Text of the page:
It was not the budget I wanted to hear. I would have liked a further reduction in spending, starting with immediate withdrawal of our forces from Afghanistan to save both money and lives. I would have liked the UK to open negotiations with the EU over the excessive EU budget, and seek a reduction. Then I would have liked tax cuts for everyone, including pensioners.
Instead, I did hear a welcome cut in Income Tax for most working people through the substantial increase in the personal allowance. Only the higher incomes miss out on that. The representations I and others have made about the cut in Child Benefit for anyone on higher rate tax did yield some improvement. Now anyone earning under £50,000 will still get full Child Benefit, instead of losing at just over £40,0000. Someone earning between £50,000 and £60,000 will experience a tapered withdrawal, not a complete loss. That is progress which some of you will welcome.
Some constituents have written to me to complain about tax for the elderly. The first thing to understand is there is no tax rise on the elderly to pay for a cut in the higher rate tax. The government has imposed extra taxes on the highest paid to more than offset their view of the cost of the change to higher rate. The second crucial point is no pensioner loses their current age allowance or has to pay more tax next year than this on the same income. The government proposes to freeze the age allowance, whilst continuing to raise the general personal allowance, until the two are the same. Of course pensioners would like a further increase in their personal allowance, but all the time the government spends as much as it does the means to offer more tax cuts are limited.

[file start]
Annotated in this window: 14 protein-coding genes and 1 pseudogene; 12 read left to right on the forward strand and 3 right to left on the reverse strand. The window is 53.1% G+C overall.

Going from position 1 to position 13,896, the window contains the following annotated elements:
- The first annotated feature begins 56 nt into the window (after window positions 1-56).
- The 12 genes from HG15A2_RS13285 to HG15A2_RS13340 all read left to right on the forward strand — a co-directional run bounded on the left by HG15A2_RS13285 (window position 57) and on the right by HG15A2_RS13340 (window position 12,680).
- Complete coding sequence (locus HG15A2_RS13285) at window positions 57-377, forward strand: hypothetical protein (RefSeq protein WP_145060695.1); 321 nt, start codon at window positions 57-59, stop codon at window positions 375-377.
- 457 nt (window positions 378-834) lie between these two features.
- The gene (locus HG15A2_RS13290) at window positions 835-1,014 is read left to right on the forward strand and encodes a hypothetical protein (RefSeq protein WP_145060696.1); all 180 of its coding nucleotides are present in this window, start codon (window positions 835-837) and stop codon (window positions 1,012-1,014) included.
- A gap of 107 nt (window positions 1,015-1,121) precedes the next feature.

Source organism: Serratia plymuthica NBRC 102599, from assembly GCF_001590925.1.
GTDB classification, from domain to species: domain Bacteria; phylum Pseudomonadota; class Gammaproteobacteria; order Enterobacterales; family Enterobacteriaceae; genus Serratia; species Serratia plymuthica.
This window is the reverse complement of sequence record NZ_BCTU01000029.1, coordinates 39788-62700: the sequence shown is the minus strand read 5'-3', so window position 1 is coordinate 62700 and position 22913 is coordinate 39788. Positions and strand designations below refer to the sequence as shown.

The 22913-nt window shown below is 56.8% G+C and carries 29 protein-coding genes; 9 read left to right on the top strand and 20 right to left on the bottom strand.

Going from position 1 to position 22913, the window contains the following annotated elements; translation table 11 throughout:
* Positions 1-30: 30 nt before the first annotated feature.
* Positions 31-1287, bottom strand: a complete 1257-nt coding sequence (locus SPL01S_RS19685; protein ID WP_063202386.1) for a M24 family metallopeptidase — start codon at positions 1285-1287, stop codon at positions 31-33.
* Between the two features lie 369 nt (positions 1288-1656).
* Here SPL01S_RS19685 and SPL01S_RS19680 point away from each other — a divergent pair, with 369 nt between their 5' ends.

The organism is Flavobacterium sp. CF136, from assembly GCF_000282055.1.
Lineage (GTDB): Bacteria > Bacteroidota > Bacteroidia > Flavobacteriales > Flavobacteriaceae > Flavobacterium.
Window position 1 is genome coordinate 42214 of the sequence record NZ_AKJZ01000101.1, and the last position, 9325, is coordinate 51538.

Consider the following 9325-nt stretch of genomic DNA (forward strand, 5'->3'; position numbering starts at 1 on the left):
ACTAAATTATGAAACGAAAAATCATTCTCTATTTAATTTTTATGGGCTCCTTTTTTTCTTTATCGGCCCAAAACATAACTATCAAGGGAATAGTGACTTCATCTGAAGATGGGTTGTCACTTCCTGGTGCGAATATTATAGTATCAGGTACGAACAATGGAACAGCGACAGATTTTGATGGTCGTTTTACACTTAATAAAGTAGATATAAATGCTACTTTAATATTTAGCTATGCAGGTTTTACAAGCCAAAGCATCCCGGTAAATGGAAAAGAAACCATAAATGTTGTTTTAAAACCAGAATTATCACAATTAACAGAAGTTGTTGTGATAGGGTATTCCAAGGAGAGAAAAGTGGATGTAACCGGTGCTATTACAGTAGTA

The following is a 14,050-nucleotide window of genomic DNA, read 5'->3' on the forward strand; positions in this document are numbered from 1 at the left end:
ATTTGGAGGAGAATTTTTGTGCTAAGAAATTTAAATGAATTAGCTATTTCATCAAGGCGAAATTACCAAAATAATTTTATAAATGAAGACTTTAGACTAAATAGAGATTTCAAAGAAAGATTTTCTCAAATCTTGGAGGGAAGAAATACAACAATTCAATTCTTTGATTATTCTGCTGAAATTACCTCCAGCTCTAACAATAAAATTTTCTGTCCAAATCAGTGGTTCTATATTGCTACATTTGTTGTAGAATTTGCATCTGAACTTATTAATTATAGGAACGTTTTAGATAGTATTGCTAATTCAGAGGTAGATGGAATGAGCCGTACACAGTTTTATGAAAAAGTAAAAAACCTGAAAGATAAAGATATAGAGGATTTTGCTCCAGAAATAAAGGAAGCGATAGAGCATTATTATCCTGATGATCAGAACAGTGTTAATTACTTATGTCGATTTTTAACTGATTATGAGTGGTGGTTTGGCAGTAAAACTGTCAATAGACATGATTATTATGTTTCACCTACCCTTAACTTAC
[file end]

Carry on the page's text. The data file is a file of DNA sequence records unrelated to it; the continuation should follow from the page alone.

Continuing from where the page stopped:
It is a good time to look back and see how all the measures introduced since the crash have affected differing groups and income levels. The government has published the figures. These show that by 2013-14 the top 10% of earners will be £1800 a year on average worse off, mainly from higher taxes, whilst the lowest 10% will be on average £300 worse off despite having an income tax cut. The remaining income groups will on average be between £400 and £600 a year worse off, despite income tax cuts, through a combination of higher VAT and lower tax credits. This is the collective price we all pay for the very high inherited debt, the continuing large running deficit, and the high levels of public spending which the government has decided to maintain.
Parliament will look carefully at the proposals on Child Benefit, on tax relief for charitable giving and the age allowance for pensioners when we come to tackle the Finance Bill. I will ensure Treasury Ministers know people’s feelings. I would also like to reassure pensioners who have heard that the government’s planned change to a combined SERPs and basic pension of around £140 a week for all in 2015 implies that pensioners with higher Second State pensions already will lose out. The Minister assures me there will be no losers, so if you are over the eventual new amount you will keep your full pensions.